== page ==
Researchers track graphene admixtures’ decade-long emergence

Sources: IDTechEX Research, Boston; CP staff

A new article, “Graphene: The evolving application landscape,” projects early prototype and semi-commercial prototype phases over the next 8-10 years for concrete, cement and asphalt additives bearing graphene or carbon nanotubes. That observation is consistent with lab or field demonstrations by a handful of admixture developers eyeing performance properties attainable in finished concrete through dosages of nano-scale cylinders with wall thicknesses the diameter of a single carbon atom.

The ability to approach elements or compounds at the atomic scale has enabled researchers in construction materials and other industries to accumulate significant experience with graphene over the past decade. IDTechEX Research Director Dr. Khasha Ghaffarzadeh and article author notes how nanotechnology stakeholders have arrived at “a set of applications in which graphene immediately makes commercial sense. In the early years, the industry was in a divergent exploratory phase in which players pursued numerous opportunities across diverse and often unrelated markets. We are now at a more convergent and focused phase during which a realistic application pipeline is established.”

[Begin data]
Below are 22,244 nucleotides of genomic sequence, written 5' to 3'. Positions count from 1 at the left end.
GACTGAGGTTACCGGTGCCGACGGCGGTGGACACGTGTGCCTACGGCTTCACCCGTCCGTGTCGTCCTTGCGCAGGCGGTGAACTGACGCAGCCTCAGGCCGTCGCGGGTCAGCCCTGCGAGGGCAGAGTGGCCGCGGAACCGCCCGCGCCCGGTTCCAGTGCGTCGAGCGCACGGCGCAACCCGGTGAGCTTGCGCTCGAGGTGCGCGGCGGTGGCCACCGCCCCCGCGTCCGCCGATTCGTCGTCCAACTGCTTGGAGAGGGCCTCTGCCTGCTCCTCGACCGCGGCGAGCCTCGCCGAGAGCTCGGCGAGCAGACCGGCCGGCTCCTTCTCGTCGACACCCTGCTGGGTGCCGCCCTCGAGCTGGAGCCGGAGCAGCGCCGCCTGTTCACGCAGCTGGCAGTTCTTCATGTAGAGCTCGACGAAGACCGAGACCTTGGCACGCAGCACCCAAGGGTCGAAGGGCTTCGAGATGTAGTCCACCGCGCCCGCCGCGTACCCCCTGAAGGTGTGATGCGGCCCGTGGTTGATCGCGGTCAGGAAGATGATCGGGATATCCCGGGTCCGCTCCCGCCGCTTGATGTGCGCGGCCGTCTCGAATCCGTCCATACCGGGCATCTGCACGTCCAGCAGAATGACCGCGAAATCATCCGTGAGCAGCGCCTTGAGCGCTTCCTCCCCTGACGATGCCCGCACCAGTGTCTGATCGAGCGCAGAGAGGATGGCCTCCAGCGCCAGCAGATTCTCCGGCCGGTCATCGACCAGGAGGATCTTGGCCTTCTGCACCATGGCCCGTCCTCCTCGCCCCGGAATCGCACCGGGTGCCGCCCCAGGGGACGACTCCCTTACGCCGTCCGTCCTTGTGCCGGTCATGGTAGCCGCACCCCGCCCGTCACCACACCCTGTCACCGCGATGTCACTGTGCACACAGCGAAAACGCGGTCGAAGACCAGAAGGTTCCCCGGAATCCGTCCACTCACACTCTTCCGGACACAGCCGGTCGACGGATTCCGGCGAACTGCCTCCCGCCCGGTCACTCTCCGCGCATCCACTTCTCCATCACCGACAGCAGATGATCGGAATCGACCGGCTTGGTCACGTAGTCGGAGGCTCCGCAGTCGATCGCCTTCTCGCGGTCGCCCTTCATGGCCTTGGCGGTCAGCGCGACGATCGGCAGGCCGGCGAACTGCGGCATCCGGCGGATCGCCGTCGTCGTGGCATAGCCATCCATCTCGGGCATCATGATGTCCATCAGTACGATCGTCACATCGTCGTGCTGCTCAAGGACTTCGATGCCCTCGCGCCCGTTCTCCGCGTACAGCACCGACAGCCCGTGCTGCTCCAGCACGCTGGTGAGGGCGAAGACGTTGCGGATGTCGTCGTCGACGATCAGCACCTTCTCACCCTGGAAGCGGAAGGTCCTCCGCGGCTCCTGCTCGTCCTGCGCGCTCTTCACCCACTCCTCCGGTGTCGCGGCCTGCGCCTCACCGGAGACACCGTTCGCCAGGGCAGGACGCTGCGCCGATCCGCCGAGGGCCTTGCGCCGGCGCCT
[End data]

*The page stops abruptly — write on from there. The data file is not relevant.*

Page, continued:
“The industry at first overestimated the value proposition of graphene to different sectors,” he adds. “It is now more realistic about segment-specific prospects although some recalibration of expectations as well as segment-specific value propositions is still ongoing. The building of this commercial application know-how is an important and indispensable part of the learning curve of the industry and represents a source of competitive advantage.”

Posted here, Dr. Ghaffarzadeh’s article is based on a new IDTechEX report, “Graphene, 2D Materials and Carbon Nanotubes: Markets, Technologies and Opportunities 2019-2029.” It offers detailed analyses of technological and commercial progress and market forecasts for graphene segmented by more than 20 applications.


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